I have to admit that when I saw the headline “The Ugliness Started with Bork” over an op-ed column by Joe Nocera in The New York Times, I reckoned it would be yet another chapter in the long-running left-liberal campaign to demonize the great jurist Robert H. Bork. I was wrong. Today — October 23 — is the 24th anniversary of the Senate’s shameful vote against Bork’s nomination to the Supreme Court. Nocera wrote, if not to apologize, exactly, then at least to acknowledge that the poisonous campaign to discredit Bork — unprecedented in its nastiness — was “the beginning of the end of civil discourse in politics.”
That’s probably correct. And while politics by its very nature is a partisan business that elicits strong emotions, and strong rhetoric to match, the campaign against Judge Bork was unparalleled in its ferocity and — something Nocera touches upon but gingerly — patent mendacity. Supreme Court nominees had been voted down before (and since). But had any previous candidate with what Nocera right calls Bork’s scholarly “pedigree” and “intellectual fire power” ever been voted down? After all, at the time he was tapped by Reagan, Bork had been a professor of law at Yale, former solicitor general of the United States, and a federal appeals court judge. He was — and is — also a prominent and articulate legal scholar, arguing forcefully for the doctrine of “original intent,” i.e., that a judge’s primary task is to discern the law in the light of the Constitution.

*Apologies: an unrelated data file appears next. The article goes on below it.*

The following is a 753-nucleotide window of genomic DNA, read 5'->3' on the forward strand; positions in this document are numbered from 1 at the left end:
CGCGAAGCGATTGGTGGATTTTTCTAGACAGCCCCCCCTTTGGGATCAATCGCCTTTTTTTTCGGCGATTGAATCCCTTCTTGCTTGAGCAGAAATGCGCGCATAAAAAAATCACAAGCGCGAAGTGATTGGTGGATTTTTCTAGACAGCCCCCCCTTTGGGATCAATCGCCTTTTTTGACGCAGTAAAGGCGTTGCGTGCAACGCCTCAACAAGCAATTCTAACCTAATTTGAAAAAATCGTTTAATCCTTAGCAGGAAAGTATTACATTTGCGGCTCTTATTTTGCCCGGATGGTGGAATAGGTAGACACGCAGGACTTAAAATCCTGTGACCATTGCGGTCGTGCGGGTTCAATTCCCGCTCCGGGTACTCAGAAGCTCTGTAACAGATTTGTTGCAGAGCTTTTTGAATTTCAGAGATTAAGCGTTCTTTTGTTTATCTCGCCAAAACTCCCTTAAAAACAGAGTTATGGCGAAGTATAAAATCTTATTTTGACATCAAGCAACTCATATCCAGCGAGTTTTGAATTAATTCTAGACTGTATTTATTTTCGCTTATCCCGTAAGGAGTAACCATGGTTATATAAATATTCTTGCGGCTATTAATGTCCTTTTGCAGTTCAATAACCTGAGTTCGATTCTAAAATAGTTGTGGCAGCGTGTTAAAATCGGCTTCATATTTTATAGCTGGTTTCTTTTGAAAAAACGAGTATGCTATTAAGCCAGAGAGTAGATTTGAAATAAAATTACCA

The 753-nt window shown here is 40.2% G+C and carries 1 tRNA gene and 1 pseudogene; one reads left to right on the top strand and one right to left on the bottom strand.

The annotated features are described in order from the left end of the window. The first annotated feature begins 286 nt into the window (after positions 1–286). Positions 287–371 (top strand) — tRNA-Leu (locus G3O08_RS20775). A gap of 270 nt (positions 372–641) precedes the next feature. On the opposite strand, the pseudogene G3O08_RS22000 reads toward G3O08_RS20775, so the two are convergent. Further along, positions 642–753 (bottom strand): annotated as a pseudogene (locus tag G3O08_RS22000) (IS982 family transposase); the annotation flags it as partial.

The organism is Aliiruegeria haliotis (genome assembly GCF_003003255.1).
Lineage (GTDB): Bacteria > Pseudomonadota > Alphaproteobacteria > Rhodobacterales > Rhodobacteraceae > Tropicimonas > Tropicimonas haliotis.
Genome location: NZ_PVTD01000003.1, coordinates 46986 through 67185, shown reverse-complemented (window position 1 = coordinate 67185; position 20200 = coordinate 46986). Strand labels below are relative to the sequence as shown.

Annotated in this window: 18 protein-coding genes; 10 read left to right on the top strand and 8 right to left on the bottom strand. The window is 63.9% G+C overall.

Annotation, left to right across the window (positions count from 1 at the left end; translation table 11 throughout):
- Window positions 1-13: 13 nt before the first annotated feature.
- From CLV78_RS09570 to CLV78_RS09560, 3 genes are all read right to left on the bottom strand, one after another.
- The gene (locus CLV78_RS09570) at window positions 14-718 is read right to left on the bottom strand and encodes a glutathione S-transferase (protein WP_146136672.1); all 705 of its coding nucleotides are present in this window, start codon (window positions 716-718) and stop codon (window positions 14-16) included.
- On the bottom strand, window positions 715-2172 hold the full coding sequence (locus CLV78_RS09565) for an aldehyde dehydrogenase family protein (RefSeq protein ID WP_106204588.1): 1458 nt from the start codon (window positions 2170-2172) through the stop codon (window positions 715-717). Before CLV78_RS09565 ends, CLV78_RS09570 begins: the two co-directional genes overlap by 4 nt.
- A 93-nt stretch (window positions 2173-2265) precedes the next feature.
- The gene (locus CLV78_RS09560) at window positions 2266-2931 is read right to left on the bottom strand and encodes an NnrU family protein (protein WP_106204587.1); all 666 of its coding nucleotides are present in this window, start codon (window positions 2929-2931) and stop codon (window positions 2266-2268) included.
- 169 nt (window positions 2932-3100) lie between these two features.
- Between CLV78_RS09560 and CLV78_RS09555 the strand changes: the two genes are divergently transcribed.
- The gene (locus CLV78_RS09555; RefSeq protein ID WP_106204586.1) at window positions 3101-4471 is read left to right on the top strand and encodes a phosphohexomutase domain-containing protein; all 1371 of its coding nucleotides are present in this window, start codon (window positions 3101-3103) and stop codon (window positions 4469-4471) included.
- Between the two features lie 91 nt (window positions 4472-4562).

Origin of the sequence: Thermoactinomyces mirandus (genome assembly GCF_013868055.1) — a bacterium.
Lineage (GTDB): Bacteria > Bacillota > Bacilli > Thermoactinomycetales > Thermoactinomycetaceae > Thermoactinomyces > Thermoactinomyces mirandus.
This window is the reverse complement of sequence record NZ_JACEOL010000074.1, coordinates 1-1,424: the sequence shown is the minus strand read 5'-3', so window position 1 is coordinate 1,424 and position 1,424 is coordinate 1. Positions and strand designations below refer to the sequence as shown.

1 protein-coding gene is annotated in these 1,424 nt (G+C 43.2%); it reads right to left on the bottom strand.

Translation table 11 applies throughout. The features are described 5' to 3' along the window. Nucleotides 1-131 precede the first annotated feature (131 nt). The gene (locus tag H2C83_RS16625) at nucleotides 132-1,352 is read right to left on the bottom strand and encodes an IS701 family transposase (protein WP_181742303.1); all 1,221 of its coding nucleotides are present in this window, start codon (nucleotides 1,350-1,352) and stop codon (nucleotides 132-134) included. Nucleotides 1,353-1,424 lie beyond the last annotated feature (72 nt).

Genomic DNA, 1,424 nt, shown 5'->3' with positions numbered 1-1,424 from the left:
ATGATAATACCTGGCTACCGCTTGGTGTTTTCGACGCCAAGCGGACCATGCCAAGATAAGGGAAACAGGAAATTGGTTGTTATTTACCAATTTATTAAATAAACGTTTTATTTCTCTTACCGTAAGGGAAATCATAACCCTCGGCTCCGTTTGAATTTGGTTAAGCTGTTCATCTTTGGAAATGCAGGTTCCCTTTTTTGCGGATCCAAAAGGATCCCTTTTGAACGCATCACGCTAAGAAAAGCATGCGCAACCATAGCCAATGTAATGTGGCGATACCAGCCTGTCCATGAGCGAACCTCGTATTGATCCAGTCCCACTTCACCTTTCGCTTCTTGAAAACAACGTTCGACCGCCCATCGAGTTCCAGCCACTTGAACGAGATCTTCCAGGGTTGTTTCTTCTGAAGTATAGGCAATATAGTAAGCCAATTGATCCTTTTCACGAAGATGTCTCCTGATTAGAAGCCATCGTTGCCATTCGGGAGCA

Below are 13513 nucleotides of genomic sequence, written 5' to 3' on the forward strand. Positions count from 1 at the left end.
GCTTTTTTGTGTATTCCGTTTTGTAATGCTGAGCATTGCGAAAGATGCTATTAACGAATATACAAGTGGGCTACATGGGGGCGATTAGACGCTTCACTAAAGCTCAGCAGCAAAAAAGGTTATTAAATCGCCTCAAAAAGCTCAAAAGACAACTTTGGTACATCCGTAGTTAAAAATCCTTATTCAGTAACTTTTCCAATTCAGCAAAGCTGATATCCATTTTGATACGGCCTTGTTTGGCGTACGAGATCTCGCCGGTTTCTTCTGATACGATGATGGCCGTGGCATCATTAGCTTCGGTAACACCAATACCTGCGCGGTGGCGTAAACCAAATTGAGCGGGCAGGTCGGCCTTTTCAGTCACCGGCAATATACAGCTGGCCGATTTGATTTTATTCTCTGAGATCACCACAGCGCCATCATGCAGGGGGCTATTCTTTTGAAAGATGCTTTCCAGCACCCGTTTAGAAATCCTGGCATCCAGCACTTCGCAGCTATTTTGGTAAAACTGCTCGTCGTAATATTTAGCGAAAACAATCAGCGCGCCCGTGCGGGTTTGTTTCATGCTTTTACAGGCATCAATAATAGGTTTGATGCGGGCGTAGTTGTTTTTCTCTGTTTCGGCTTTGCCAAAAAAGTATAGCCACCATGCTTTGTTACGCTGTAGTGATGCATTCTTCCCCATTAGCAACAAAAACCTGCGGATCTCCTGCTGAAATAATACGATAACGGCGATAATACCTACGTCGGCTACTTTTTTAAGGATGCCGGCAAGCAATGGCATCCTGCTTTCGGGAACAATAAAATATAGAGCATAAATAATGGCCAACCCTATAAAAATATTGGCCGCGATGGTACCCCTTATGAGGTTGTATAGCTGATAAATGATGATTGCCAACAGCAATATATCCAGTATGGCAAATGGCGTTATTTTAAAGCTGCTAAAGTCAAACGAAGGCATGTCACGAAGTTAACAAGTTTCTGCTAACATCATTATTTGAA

Democrats, as Nocera acknowledges, recognized that were they to follow the usual Senate procedure in reviewing Bork’s nomination, he would almost certainly have been appointed to the Supreme Court. Instead, they knowingly endeavored to besmirch his reputation and record, portraying him not as a serious and thoughtful legal scholar (which he was), but as “a right-wing loony.” Nocera recalls an ad that “claimed, absurdly, that Bork wanted to give ‘women workers the choice between sterilization and their job.’” But that was just business as usual for the hyenas — including many at The New York Times — who poured through Judge Bork’s trash and movie rental receipts in the hope of discovering something embarrassing.